Come Again

It helps to speak the language. Except when it hurts.



A few years ago, I came down with a bit of jock itch, and it got to the point where I needed something to treat it. I didn’t know the Korean word for jock itch, so I looked it up, but the best that my old Essence dictionary could do was mujeom, which means “athlete’s foot”. Close enough, I thought, and headed to the pharmacy.

I walked in and the pharmacist greeted me in Korean, “Oseo osaeyo.” He was a man of about fifty, smiling meekly and leaning slightly forward in rapt attention. From his demeanor I sensed that his whole being was at that moment focused on comprehending whatever was about to come out of my mouth, and he seemed to be expecting trouble. Though I’m not fluent in Korean, I speak it plenty well enough to handle a simple transaction like this, and as I stood at that counter, I felt the familiar twinge of satisfaction from knowing that I was about to make both this guy’s life and mine a little easier.

“I have athlete’s foot,” I said in Korean. “Here,” I added, pointing to my crotch.

The pharmacist glanced down and then back at my eyes. He said nothing, cocked his head slightly and leaned a bit more forward.

“Here,” I said. I squatted and spread my knees a little to expose my inner thighs, and I swirled both index fingers in large circles over the affected areas. “Mujeom.”

He stood there squinting, and showed no sign of comprehension. I had assumed that athlete’s foot and jock itch were one and the same thing, just in different locations, but it seemed that part of me had harbored a germ of uncertainty – otherwise I suppose I would have just asked for athlete’s foot cream and left it there.

Now his confusion was fanning my uncertainty into full-blown doubt. Maybe athlete’s foot and jock itch aren’t really the same thing, I thought. If they’re the same,” athlete’s foot” should have rung some kind of bell, right? Maybe there’s a specific medicine for jock itch. I should explain.

“Actually, it isn’t athlete’s foot,” I said, “but it’s similar to athlete’s foot.” I paused to let that sink in.

Still nothing.

“It’s very itchy,” I said, trying to be as descriptive as I could. I pantomimed vigorously scratching my groin, wincing and repeating “Jjincha ganjireopda!” (It’s so itchy!)

The charade wasn’t working. The pharmacist continued to stare at me, squinting so intensely that it was hard to say if he was still smiling, and I began searching for another way to explain myself. From experience, I knew that Korean health professionals often command a large vocabulary of English medical terms, sometimes even to the exclusion of nearly every other feature of the English language. I’ve met nurses, for example, who struggled to ask me my name and age, but were able to confidently gather whether I was suffering from “watery diarrhea” or “painful urination.” Another time a young doctor was showing me a magnified slide of my blood on a large monitor. He expertly named everything we were looking at, but when he tried to sum up the big picture in layman’s terms he told me that I “have the blood of the average bad person.” To be fair, I knew exactly what he meant.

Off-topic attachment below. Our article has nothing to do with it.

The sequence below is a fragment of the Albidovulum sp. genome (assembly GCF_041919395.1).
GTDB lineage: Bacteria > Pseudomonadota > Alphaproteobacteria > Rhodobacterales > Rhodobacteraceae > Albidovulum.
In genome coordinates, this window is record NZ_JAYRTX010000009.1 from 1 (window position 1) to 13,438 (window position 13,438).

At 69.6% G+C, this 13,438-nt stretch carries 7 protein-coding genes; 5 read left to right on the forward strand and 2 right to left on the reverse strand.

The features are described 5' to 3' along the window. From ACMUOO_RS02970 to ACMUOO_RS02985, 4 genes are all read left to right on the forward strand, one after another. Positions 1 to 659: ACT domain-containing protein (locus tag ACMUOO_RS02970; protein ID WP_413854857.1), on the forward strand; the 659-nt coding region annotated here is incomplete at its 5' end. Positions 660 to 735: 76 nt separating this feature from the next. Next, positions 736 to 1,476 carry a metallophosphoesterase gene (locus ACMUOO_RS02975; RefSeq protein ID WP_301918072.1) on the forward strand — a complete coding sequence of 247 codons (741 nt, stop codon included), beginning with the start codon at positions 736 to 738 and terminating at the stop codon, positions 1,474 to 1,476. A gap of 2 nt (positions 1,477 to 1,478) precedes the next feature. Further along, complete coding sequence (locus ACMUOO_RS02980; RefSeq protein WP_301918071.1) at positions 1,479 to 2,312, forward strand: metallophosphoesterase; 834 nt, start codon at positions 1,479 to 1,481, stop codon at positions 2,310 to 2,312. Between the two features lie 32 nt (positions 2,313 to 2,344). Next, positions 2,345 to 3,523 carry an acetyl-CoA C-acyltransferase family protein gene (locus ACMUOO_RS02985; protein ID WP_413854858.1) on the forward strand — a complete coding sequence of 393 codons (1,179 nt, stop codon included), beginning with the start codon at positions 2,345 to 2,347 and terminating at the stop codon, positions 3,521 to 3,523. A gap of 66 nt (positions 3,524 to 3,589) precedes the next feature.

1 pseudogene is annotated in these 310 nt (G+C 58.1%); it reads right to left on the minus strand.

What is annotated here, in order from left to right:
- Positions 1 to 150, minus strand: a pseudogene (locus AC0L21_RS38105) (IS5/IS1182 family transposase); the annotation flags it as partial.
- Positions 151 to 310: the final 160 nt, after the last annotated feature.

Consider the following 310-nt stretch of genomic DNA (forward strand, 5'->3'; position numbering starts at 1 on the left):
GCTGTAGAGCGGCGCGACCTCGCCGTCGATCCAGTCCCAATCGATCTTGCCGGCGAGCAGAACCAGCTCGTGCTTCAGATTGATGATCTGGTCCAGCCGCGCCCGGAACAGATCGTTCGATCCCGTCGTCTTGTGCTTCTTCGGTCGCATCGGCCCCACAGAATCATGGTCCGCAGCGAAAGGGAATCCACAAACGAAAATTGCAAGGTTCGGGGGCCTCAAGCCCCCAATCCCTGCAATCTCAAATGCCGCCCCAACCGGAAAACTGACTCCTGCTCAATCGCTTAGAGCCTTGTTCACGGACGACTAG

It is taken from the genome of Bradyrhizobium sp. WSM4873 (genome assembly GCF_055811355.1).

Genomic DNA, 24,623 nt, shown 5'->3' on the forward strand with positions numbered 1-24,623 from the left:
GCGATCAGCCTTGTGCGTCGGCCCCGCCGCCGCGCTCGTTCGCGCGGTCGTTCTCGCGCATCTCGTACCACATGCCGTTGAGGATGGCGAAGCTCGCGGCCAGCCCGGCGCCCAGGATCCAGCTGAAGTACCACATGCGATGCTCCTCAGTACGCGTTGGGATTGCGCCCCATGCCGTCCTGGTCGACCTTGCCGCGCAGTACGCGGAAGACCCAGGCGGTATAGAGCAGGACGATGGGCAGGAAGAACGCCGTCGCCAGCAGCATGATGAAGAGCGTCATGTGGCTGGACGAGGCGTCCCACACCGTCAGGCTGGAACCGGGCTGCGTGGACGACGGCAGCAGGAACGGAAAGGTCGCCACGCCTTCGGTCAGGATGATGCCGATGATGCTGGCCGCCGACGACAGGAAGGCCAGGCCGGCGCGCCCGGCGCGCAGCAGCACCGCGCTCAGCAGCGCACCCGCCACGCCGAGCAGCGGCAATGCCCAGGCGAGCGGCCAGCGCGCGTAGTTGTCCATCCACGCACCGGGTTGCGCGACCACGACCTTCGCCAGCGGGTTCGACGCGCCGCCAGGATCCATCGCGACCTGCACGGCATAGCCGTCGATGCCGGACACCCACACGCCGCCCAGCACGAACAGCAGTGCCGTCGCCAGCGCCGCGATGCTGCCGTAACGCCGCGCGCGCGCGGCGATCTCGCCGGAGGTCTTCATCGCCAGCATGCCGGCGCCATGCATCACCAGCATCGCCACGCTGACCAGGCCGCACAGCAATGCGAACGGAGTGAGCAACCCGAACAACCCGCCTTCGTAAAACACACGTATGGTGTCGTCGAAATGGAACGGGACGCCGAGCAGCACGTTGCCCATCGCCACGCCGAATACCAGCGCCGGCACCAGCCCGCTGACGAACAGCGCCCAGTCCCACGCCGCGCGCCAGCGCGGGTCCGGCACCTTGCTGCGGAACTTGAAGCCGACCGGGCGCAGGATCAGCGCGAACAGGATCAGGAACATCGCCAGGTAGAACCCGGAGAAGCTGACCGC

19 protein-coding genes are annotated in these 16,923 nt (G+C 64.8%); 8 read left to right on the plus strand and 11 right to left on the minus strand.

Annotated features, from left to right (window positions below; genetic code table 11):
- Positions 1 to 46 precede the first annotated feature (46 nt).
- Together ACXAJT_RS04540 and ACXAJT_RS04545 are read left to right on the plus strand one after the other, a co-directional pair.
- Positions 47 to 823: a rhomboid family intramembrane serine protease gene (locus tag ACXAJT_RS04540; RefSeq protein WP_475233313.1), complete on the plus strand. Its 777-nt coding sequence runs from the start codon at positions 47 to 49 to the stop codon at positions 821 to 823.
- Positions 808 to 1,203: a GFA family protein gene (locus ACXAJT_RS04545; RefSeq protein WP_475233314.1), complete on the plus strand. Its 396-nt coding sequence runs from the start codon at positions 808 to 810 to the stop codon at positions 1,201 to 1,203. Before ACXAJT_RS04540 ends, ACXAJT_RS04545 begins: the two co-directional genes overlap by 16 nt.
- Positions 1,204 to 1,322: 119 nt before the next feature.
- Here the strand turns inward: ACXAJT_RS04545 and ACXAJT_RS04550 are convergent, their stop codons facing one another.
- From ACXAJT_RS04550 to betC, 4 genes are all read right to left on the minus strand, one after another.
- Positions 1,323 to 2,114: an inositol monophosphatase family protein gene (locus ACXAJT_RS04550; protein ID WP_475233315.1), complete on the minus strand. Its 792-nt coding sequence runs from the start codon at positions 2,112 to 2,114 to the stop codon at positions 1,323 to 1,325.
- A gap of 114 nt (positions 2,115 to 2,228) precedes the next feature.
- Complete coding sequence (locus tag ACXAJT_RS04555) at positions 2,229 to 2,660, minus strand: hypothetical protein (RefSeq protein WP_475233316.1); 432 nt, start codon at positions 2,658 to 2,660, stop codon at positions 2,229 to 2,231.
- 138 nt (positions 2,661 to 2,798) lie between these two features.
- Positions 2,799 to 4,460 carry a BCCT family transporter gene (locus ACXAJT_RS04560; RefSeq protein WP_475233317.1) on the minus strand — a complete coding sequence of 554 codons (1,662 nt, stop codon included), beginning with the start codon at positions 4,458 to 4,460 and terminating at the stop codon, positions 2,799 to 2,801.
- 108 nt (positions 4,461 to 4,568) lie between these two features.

Even though jock itch isn’t a medical term, it couldn’t hurt to try. “In English, it’s called  jock itch,” I said, pronouncing the word clearly. “Do you know jock itch?”

Anio.” Nope.

“How about fungus?” I asked, again saying the English word very clearly. When that didn’t register I even tried pronouncing it the way a Korean might mispronounce it: pun-gus-euh. He shook his head.

Damn it. It would have helped to look up fungus before coming, but I was sure that mujeom would do the trick. And fungus isn’t one of those words that one just happens to know. It’s not like you often encounter it in daily conversations or in the practice dialogues in Korean textbooks, in which a concerned Mr. Park asks his sullen colleague, “What’s the matter, Mr. Kim?”

Kim: I am sick.
Park: Oh, really? Did you catch a cold?
Kim: No. Frankly speaking, it is a fungus.
Park: That’s too bad! You’d better go the hospital and take a rest.

I racked my brain but the closest word to fungus I could come up with was beoseot, which means “mushroom”. I knew it was a Hail Mary, but I once again pointed to my crotch, and in my best Korean, said, “Here is a mushroom-like thing.”

The pharmacist’s eyes widened.

“Mushroom-killing medicine – do you have it? This mushroom-like thing, I want to kill it.”

So absorbed was I in constructing those novel sentences –and proud, I admit, in discovering that I could – that only after I spoke them did it occur to me that mushrooms are pretty phallic, and that he was probably interpreting my words in horrible ways, as he thrust both arms toward me and waved his hands frantically, as if he were not only saying no, but trying to manually erase me from his field of vision.

However he took that, it was clear that he would be taking no part in any mushroom killing, so I gave up, and asked the question I should have asked him three long minutes ago:

“Do you have just athlete’s foot medicine?”

He spun to his right, and from the shelves there plucked a small box, and slid it across the counter. I paid and thanked him, and as I walked out with my hard-won relief, I heard him say over my shoulder “Please come again,” more out of habit than anything else.